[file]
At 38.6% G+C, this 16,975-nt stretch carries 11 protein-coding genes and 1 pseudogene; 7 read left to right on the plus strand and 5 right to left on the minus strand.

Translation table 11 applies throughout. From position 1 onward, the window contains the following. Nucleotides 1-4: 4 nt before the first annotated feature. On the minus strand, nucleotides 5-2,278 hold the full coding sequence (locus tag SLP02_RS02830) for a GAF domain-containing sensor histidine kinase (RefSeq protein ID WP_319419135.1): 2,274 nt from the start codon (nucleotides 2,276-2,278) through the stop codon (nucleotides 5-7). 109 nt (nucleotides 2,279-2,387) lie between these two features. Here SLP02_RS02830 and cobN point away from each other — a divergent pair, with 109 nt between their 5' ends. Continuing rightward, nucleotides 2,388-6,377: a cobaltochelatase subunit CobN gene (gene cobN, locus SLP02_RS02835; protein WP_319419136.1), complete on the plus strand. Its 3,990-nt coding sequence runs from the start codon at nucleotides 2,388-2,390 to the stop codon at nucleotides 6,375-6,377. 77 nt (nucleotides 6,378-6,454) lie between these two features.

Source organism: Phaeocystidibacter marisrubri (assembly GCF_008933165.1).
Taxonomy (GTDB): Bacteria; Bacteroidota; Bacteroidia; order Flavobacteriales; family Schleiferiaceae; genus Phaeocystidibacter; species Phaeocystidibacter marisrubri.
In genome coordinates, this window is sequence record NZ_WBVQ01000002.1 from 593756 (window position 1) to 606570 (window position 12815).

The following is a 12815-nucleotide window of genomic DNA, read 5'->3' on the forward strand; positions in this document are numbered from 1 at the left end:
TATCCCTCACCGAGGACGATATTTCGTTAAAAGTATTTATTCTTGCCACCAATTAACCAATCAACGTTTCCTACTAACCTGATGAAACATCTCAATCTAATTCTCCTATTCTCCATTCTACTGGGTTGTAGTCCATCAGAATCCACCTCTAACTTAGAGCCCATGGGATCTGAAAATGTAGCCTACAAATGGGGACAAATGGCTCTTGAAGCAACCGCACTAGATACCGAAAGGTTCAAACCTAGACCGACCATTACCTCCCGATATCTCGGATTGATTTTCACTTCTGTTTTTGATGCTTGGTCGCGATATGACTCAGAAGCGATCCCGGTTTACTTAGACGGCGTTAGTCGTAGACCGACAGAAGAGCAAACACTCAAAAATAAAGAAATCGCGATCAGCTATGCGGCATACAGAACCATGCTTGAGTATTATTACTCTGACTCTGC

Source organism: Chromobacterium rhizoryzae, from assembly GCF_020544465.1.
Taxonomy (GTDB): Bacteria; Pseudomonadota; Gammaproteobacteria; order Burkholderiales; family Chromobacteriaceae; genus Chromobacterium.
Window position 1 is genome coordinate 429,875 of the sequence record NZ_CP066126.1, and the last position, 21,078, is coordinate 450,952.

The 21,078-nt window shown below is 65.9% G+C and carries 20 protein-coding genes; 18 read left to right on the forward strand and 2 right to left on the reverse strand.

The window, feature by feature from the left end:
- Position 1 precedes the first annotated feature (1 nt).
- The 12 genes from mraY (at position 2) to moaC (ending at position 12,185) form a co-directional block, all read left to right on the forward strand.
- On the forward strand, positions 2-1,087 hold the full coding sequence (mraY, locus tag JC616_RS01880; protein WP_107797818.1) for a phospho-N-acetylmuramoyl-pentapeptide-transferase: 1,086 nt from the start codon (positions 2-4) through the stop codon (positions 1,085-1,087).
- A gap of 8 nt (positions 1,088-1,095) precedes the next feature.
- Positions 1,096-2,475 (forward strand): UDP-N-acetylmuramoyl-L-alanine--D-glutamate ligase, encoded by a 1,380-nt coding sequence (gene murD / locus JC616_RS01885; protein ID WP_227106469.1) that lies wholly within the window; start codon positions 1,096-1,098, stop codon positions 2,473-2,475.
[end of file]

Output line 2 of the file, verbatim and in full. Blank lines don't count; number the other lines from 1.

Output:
Translation table 11 applies throughout. From position 1 onward, the window contains the following. Nucleotides 1-4: 4 nt before the first annotated feature. On the minus strand, nucleotides 5-2,278 hold the full coding sequence (locus tag SLP02_RS02830) for a GAF domain-containing sensor histidine kinase (RefSeq protein ID WP_319419135.1): 2,274 nt from the start codon (nucleotides 2,276-2,278) through the stop codon (nucleotides 5-7). 109 nt (nucleotides 2,279-2,387) lie between these two features. Here SLP02_RS02830 and cobN point away from each other — a divergent pair, with 109 nt between their 5' ends. Continuing rightward, nucleotides 2,388-6,377: a cobaltochelatase subunit CobN gene (gene cobN, locus SLP02_RS02835; protein WP_319419136.1), complete on the plus strand. Its 3,990-nt coding sequence runs from the start codon at nucleotides 2,388-2,390 to the stop codon at nucleotides 6,375-6,377. 77 nt (nucleotides 6,378-6,454) lie between these two features.